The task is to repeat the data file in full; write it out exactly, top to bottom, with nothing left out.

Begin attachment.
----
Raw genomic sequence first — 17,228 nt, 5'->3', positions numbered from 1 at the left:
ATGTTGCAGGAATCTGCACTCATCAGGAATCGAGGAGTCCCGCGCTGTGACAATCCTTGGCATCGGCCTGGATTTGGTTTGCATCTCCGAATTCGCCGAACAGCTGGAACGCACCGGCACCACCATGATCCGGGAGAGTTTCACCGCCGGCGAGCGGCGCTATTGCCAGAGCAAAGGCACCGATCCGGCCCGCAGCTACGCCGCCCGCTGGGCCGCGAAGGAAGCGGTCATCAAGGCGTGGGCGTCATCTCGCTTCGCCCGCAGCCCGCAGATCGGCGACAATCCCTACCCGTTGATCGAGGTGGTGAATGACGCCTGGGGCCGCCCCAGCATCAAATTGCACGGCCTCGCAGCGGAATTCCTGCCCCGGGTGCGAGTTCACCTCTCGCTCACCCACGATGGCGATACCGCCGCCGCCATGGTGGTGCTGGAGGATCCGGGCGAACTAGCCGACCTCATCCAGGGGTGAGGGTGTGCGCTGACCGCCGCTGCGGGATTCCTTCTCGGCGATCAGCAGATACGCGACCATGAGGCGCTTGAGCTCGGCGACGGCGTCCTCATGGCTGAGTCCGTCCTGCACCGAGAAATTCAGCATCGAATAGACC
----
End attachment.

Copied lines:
Raw genomic sequence first — 17,228 nt, 5'->3', positions numbered from 1 at the left:
ATGTTGCAGGAATCTGCACTCATCAGGAATCGAGGAGTCCCGCGCTGTGACAATCCTTGGCATCGGCCTGGATTTGGTTTGCATCTCCGAATTCGCCGAACAGCTGGAACGCACCGGCACCACCATGATCCGGGAGAGTTTCACCGCCGGCGAGCGGCGCTATTGCCAGAGCAAAGGCACCGATCCGGCCCGCAGCTACGCCGCCCGCTGGGCCGCGAAGGAAGCGGTCATCAAGGCGTGGGCGTCATCTCGCTTCGCCCGCAGCCCGCAGATCGGCGACAATCCCTACCCGTTGATCGAGGTGGTGAATGACGCCTGGGGCCGCCCCAGCATCAAATTGCACGGCCTCGCAGCGGAATTCCTGCCCCGGGTGCGAGTTCACCTCTCGCTCACCCACGATGGCGATACCGCCGCCGCCATGGTGGTGCTGGAGGATCCGGGCGAACTAGCCGACCTCATCCAGGGGTGAGGGTGTGCGCTGACCGCCGCTGCGGGATTCCTTCTCGGCGATCAGCAGATACGCGACCATGAGGCGCTTGAGCTCGGCGACGGCGTCCTCATGGCTGAGTCCGTCCTGCACCGAGAAATTCAGCATCGAATAGACC